Dear Pacquiao and Filipinos Stuck in the Dark Ages


The King James Bible, authored by fifty people, has never been so busy in one week, as thousands of Filipinos quoted from it left and right to defend Manny Pacquiao's controversial statement last week about LGBTs being "worse than animals," and his instagram post a few days later about how homosexuals should be put to death. The Filipino online community exploded into a ping-pong of hate and self-righteousness, hurling tirades of condemnation at each other while punctuating them with a contradictory "God Bless You."

Over the past week, I have been condemned to hell more than I could ever count in my life by people I thought to be reasonable. Hate and bigotry is a very familiar space, as I have experienced it growing up as a gay boy in Manila. I thought because of advances in the global LGBT movement, the people of the Philippines would already have taken admirable small steps out of the dark ages. However, with God allegedly on their side and armed with a biblical quote or two, Filipino bigots took on the Internet and went to war with human rights, reason, science, progress and me.

God of Convenience, God of Excuses

Of course, Fiipinos brandished hate in the name of God. God's name is invoked by every failure in the Philippines. When Filipinos fail, it is because God has a "better plan" for them. The idea of personal accountability is as far-fetched as a UFO invasion. God is the excuse Filipinos have for everything that fails. If the government fails, it's because God wanted it that way. When marriages fail because Filipino husbands enjoy extending their marital lineage into other women in the community, the wives privately suffer until the anak sa labas shows up at the husband's funeral and make their paternal claim. Every Filipino family has a story to share about meandering husbands and children out of wedlock. It is so numbingly common that nobody questions the culture that sustains it. Nobody asks why a just God shatter families and bring into the world more traumatized children. Or why the Philippines is the only country left in the world with no divorce laws. However, strangest of all is how Bible-leaning people conveniently forget Leviticus 20:10, which may be the key to depopulating an overly-crowded country and ridding it of sins:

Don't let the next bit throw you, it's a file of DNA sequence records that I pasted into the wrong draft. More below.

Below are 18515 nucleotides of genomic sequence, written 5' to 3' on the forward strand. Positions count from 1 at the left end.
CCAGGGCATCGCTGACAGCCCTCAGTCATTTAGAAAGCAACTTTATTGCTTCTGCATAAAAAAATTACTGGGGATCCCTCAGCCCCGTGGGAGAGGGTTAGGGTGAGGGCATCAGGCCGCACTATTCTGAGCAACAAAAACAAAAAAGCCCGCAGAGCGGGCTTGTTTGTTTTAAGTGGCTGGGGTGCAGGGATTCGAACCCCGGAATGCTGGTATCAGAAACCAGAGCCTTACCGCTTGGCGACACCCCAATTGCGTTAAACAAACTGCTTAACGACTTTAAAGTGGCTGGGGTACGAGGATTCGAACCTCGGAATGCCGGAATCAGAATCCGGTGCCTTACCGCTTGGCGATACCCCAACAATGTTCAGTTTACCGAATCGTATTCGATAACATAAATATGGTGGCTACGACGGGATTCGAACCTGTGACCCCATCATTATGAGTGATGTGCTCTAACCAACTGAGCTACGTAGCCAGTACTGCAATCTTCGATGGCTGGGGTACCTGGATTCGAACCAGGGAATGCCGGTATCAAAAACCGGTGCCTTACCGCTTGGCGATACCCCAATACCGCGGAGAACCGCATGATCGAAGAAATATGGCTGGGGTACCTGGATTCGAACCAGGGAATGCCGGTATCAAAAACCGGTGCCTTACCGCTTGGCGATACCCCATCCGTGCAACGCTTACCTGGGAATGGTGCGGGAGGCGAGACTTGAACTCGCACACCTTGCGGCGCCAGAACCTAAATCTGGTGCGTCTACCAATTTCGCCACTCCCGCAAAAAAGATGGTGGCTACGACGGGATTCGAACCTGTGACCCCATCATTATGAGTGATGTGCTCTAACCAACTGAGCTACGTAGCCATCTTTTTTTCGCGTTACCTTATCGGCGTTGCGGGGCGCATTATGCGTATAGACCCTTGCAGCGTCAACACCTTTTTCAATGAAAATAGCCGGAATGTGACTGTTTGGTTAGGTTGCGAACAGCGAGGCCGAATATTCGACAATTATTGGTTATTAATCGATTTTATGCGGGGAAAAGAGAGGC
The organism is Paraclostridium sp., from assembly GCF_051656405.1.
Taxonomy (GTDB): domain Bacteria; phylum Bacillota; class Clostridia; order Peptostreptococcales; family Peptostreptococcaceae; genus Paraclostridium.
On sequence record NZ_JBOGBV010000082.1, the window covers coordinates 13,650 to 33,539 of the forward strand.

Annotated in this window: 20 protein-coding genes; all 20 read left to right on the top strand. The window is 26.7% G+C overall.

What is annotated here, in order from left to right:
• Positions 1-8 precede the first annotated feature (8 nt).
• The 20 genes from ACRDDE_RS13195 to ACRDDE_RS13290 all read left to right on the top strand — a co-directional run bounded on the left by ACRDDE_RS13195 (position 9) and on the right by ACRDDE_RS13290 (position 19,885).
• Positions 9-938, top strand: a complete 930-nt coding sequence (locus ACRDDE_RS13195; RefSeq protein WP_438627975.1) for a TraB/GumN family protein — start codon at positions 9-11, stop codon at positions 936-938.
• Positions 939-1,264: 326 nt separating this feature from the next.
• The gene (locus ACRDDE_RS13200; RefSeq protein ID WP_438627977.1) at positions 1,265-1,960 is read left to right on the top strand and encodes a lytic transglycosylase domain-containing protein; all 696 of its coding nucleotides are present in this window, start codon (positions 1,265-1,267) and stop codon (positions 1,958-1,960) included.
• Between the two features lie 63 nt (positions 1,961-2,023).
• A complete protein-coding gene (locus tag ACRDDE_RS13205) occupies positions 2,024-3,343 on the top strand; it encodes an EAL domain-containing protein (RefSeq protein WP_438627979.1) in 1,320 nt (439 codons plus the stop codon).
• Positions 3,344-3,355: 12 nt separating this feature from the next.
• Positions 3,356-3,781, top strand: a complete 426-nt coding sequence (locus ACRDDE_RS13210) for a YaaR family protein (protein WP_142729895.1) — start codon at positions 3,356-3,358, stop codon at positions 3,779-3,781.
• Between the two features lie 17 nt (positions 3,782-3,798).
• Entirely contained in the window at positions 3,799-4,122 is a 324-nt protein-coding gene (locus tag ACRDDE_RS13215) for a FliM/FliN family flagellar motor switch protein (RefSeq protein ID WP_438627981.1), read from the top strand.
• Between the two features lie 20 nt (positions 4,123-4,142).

If a man commits adultery with another man's wife -- with the wife of his neighbor -- both the adulterer and the adulteress are to be put to death.

God is convenient for people who are lazy and afraid. Hypocrisy is the language they speak. The high rate of poverty in the Philippines is exacerbated by the encouragement of poor people to have so many children they can't provide for, subjecting them to human trafficking. Abortion is an abomination. Women have no rights over their bodies. Reproductive rights continues to be hindered by the powerful Catholic right.

Where is morality and decency when you look out your windows and see hungry children roaming the streets? Don't you see yourself as complicit while you support organized religious institutions and politicians that live off of other people's suffering? What is so nutritious about suffering that you choose to eat it every day? Does condemning people as sinners make you a better person in the eyes of God? Aren't sins everywhere because your indifference helped create them? You can pray all you want to not go to hell. Look around you, don't you think you are already in it?


Common Sense as a Second Language

Although I was so irritated when I read Pacquiao refer to the non-existence of homosexual behavior in the animal kingdom as "common sense," amid cheers from Filipinos in the dark ages, I felt a tinge of hope. Common sense touches the realm of logical reasoning. The fact that it was even a part of the conversation meant that there is a possibility that we could at least begin a true, common-sensical conversation, say about -- The King James Bible, completed in 1611, translated from Latin and Greek, written by fifty human hands.

Common sense is the beginning of wonder. It is when you go through a door, and not a window when leaving your home. It is when you turn off the stove, and not leave it on when you go to bed. Is it so challenging to use common sense when reading the Bible? Right above the most quoted line in Leviticus that homophobes love to twirl around is Leviticus 11:10:

And all that have not fins and scales in the seas, and in the rivers, of all that move in the waters, and of any living thing which is in the waters, they shall be an abomination unto you.

And right below it is Leviticus 19:19:

. . . thou shalt not sow thy field with mingled seed: neither shall a garment mingled of linen and woollen come upon thee.

And now the infamous Pacquiao Leviticus 20:13 quote:

If a man also lie with mankind, as he lieth with a woman, both of them have committed an abomination: they shall surely be put to death; their blood shall be upon them.